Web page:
As addicts in recovery we at My Life Experiment have had to learn a great deal about negotiating successfully with our bodily impulses. Here are some ideas that we have developed over the years.

1. Regularly step away from the negotiation.

Our bodies are constantly sending us impulses to take care of all sorts of things. Some of these sane, others not so much. It is easy to become overwhelmed with all of their requests.

At times it is easy to keep up with these impulses. Other times there is a sort of paralyzed feeling, unaware of how to proceed with this backlog of energy.

Stepping away from the negotiating process is extremely important to do regularly. It is intensely beneficial to our minds and bodies to just sit, take deep breathes, and feel these impulses. In this time we should not think about how we should take care of our next impulse, just feel it.

Forget about dinner prep, work tomorrow, how the kids are doing, how the bills will get paid, etc… After sitting with these energies non-judgmentally you can go right back to all those thoughts, possibly with more clarity on how to handle them.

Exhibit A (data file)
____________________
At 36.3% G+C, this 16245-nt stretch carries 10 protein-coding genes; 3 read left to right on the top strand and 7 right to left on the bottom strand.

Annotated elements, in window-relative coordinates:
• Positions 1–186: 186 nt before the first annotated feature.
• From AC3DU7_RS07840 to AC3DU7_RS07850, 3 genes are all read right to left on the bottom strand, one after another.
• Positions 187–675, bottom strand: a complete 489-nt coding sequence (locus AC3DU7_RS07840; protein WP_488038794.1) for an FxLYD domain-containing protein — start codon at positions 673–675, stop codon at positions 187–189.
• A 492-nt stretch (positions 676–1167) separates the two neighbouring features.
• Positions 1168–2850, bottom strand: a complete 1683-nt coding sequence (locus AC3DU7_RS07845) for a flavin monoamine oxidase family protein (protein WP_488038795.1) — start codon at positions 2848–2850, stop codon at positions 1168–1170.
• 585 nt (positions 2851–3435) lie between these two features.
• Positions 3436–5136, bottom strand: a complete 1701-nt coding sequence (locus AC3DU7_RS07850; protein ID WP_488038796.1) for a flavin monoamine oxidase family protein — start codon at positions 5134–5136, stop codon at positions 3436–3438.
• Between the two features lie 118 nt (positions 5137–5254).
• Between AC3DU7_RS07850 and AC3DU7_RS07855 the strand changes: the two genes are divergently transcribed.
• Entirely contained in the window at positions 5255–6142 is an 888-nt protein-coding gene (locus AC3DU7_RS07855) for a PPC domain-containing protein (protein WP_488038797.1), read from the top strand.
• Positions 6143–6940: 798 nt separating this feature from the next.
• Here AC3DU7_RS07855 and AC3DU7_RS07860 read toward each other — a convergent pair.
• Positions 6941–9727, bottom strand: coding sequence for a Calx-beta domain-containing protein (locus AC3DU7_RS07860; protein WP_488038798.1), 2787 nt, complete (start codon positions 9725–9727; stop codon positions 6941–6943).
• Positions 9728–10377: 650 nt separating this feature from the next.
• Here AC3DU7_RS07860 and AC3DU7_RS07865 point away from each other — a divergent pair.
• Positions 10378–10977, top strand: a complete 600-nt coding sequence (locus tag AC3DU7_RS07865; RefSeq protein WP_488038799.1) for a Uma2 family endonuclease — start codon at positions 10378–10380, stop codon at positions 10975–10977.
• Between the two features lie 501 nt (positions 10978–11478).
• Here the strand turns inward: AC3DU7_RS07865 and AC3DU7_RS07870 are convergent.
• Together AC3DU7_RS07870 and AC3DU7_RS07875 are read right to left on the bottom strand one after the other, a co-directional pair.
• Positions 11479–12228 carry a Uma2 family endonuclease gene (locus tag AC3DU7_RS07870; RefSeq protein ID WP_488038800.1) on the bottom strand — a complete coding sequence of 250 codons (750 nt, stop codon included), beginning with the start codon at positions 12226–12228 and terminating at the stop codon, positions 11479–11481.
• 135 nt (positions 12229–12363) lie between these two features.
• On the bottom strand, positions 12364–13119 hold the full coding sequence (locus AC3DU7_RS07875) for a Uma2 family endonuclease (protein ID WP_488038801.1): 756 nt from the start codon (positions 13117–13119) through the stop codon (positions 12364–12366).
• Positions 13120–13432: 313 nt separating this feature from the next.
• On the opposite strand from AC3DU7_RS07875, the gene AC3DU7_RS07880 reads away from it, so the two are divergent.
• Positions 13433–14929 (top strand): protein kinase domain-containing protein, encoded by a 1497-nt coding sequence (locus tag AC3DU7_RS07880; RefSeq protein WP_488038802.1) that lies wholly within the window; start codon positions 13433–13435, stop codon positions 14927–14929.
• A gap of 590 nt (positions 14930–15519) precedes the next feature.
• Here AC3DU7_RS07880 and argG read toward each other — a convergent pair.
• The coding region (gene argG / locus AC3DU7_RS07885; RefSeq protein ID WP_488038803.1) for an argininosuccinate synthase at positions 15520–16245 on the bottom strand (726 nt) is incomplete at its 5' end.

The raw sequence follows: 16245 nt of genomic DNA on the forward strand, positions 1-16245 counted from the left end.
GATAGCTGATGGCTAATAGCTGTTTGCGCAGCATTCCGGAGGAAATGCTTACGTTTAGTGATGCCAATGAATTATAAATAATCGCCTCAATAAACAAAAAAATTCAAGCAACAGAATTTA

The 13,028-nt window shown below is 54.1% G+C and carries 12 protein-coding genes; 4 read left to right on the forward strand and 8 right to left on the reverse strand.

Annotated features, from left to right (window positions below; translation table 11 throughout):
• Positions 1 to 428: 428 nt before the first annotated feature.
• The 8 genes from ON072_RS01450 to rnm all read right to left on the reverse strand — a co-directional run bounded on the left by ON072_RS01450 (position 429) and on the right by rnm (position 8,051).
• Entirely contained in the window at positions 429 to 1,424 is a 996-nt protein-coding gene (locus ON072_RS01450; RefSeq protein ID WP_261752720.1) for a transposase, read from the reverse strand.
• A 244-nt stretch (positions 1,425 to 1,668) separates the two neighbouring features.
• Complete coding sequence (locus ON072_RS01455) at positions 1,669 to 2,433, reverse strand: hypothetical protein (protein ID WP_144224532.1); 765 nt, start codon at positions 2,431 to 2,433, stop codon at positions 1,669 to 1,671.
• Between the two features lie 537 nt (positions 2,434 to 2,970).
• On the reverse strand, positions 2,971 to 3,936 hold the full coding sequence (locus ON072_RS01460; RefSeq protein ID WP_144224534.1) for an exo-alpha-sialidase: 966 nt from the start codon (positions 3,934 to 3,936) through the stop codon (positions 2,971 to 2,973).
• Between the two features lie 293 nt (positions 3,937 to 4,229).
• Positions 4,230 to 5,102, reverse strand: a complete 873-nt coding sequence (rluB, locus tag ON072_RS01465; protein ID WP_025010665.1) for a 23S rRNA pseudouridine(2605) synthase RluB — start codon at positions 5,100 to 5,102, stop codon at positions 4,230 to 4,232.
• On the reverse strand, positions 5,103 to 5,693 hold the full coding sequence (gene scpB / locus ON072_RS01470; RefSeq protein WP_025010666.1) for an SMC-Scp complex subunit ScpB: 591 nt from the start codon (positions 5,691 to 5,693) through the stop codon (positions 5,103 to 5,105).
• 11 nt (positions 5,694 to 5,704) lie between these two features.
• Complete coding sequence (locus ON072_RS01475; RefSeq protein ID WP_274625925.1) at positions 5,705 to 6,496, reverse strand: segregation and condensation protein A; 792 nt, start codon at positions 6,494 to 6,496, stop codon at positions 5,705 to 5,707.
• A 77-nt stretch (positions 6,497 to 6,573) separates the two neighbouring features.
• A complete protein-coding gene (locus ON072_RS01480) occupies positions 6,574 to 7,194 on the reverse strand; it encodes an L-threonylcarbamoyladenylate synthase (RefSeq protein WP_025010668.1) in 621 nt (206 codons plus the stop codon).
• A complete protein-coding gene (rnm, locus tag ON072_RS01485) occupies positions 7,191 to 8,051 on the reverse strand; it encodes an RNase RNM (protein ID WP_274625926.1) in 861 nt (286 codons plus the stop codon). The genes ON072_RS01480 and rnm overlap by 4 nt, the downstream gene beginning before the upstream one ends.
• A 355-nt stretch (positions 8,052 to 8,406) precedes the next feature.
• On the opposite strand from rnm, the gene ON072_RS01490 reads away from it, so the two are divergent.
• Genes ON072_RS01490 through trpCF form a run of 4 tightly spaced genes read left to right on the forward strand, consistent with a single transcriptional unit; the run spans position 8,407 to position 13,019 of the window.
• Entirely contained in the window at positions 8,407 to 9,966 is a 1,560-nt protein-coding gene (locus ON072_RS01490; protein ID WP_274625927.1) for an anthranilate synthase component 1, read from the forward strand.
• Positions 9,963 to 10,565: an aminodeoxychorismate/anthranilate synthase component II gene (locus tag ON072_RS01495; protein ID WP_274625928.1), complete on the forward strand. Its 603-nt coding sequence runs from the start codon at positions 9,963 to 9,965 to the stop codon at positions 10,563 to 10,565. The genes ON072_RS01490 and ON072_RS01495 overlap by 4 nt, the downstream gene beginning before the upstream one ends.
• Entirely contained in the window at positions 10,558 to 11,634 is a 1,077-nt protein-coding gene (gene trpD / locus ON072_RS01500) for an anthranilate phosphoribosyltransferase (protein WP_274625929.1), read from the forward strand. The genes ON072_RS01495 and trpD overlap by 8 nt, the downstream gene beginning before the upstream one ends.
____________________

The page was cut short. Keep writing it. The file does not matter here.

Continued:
Negotiation Meditation
2. Goals are important.

It is important to have goals for our futures. We can use these goals to help guide us to the ways we should get our needs met. Take the need for food for example. If I have the goal of losing 10 pounds this month, I should probably get that need taken care of with food that will help that goal happen.

Without goals for the future it can be extremely difficult to negotiate healthy outcomes for our impulses. It can be much easier to take the “easy way out.” Seeking quick fixes, and not thinking enough about what we deeply desire for the direction of our lives.

If you want to learn more about setting these goals here is a nice WikiHow page on the subject of goal setting.

3. Learn to Differentiate an impulse that Needs Fulfillment or Needs Closure.

It is very true that not all of the impulses that come from our bodies are needs. We have plenty of wants that seek our attention as well. Some of these wants are reasonable, others not so much.

Meeting or needs and reasonable wants in healthy ways is very important. I would say that our lives depend on this. But those other impulses that are all wrapped up in energy from unmet needs long in the past need something different.

What these impulses need is closure. They need to be felt. Not acted upon since they are no longer connected to the realities that we are currently coping with.